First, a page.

Weblog entry #80 for dkg
This all sounds like a lot of bureaucratic nonsense, but what I get out of this is this: once all tests pass, I have a strong confidence that the software works. As soon as I've added all the features I want to have for a release, I can push a button to push it outTo my mind, this is only one of the benefits. He doesn't describe another major benefit, which is the confidence with which you can take on re-factoring in projects with well-developed test infrastructure.
If your project has no test infrastructure at all, and you make a deep and/or potentially invasive change, you might well produce something that is heinously broken for users who have a different pattern of using the tool than you do.
But if you have a well-developed, reasonable test suite with fairly wide coverage, you can make a deep or invasive change, and be confident that -- if the tests all pass -- the stuff you release isn't going to be too horrific. And if you do break something with a change which the test suite didn't cover, that's an indication that the test suite is lacking. Hopefully, you can factor out a problem report into its own test, so that future changes will ensure that the behavior doesn't regress too.
The upshot of more-confident re-factoring is that your development can be much bolder, you can roll out new features more quickly, and you can spend less time agonizing about whether you've got the various abstraction layers exactly right the first time through. These are all good things (though i do think the agony of abstraction perfectionism is well-warranted in some contexts, like API definitions, and wouldn't want test-driven development to make people give up on that necessary task).
when testing can't cover everythingSome things are just hard to test well. for example, if you have 20 different boolean options to a command-line tool, you can't realistically test them in all combinations and permutations; that would be over a million tests.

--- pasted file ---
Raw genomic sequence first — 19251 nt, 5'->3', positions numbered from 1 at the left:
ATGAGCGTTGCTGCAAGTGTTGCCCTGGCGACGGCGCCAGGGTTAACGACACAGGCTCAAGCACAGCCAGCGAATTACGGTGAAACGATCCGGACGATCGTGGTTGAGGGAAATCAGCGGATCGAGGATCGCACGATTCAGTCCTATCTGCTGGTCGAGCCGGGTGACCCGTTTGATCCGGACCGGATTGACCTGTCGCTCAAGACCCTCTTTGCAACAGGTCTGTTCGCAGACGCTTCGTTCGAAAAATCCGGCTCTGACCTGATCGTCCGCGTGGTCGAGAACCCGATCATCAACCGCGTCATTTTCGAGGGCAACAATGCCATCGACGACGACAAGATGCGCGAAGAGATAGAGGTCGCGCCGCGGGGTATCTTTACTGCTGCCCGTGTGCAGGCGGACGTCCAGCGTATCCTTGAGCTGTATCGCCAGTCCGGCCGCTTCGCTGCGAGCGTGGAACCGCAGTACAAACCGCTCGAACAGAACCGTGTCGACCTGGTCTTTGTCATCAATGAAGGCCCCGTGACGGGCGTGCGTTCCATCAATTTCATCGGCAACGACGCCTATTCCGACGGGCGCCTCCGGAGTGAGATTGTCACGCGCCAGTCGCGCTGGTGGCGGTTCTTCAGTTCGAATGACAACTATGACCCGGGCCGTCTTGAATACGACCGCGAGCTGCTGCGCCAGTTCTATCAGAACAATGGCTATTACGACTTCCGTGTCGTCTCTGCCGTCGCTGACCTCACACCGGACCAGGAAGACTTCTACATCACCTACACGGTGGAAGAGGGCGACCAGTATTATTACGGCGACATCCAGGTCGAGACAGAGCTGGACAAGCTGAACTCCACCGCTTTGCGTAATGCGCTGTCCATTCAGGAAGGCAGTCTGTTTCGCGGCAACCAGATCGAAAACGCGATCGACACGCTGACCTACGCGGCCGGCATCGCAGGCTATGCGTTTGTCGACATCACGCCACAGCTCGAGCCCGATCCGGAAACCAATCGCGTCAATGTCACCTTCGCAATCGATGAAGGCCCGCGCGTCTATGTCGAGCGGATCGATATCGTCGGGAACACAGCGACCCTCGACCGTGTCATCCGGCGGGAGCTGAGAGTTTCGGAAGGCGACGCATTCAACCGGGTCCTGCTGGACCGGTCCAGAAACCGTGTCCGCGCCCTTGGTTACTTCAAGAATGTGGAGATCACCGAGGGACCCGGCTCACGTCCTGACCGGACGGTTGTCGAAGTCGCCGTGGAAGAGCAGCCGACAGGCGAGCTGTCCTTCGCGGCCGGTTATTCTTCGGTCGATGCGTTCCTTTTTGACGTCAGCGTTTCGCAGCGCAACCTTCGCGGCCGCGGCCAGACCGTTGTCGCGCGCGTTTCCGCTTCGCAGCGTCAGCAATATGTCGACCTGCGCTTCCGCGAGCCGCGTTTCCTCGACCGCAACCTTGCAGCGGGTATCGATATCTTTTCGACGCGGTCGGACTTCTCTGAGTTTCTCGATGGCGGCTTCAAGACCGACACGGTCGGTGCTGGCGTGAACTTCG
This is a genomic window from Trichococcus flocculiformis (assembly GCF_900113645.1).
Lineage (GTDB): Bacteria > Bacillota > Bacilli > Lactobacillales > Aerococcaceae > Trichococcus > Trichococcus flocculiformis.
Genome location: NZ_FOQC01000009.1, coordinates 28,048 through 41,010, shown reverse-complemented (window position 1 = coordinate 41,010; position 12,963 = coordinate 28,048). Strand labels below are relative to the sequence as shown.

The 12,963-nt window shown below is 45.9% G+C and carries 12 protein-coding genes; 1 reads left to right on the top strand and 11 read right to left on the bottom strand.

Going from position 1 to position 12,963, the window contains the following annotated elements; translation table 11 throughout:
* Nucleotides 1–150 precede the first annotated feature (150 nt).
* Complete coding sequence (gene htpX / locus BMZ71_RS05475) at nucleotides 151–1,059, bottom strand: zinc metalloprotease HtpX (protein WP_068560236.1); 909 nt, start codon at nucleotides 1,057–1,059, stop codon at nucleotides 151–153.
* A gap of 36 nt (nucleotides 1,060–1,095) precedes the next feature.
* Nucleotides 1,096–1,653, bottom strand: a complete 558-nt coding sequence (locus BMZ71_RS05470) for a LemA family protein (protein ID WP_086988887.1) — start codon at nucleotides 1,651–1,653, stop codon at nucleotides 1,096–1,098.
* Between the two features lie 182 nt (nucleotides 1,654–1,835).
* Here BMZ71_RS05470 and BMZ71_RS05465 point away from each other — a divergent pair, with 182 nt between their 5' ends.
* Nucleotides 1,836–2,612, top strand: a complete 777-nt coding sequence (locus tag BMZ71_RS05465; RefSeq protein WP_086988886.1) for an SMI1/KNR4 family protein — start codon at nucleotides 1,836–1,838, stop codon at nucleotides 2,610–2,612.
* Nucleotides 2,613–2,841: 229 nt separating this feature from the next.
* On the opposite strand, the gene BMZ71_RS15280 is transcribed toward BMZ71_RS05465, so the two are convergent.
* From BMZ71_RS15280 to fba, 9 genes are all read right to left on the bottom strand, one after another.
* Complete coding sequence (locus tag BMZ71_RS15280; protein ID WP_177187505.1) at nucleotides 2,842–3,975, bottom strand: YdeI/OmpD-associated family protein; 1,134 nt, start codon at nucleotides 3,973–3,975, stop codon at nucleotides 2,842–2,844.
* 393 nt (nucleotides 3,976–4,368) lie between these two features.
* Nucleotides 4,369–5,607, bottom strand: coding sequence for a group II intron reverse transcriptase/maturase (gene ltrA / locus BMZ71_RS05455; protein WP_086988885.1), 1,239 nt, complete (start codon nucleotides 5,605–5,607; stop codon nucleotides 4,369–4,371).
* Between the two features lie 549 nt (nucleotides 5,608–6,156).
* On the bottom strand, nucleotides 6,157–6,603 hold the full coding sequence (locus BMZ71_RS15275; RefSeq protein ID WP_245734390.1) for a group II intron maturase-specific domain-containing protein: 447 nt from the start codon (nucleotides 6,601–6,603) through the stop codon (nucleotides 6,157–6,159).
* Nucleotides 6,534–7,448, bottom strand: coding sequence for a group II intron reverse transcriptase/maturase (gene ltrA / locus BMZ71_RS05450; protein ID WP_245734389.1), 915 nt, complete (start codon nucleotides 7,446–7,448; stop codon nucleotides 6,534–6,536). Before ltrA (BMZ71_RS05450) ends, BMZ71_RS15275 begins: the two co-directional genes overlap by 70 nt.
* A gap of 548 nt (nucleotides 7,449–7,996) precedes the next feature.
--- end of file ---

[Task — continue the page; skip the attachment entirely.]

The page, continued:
User experience is also notoriously difficult to test, as are tools that rely heavily on network interaction, which can be flakey and unpredictable.
other downsidesTest suites themselves require maintenance, as the components they rely on can change over time. More than once, i've had a test suite failure that was really a failure of the test infrastructure, not the code itself. But in those same projects, that's usually followed or preceded by a test suite failure that picks out a particularly nasty or subtle bug in the tested code that might have persisted for quite a while unnoticed. So the test suite does in some sense create more work all around.
more and better testing is good for DebianEven when we know that coverage isn't perfect, and even with its additional overhead, well-integrated tests (at the unit level and more generally) are worth the tradeoffs. It's worth doing because of the robustness and guarantees that we can give each other with regularly-tested code. It's a more stable foundation which surprisingly also gives us more flexibility going forward. This is good for free software in general. It also helps us find our bugs before our users do, so it's better for our users. So more and better testing directly supports the two main priorities outlined in the Debian Social Contract.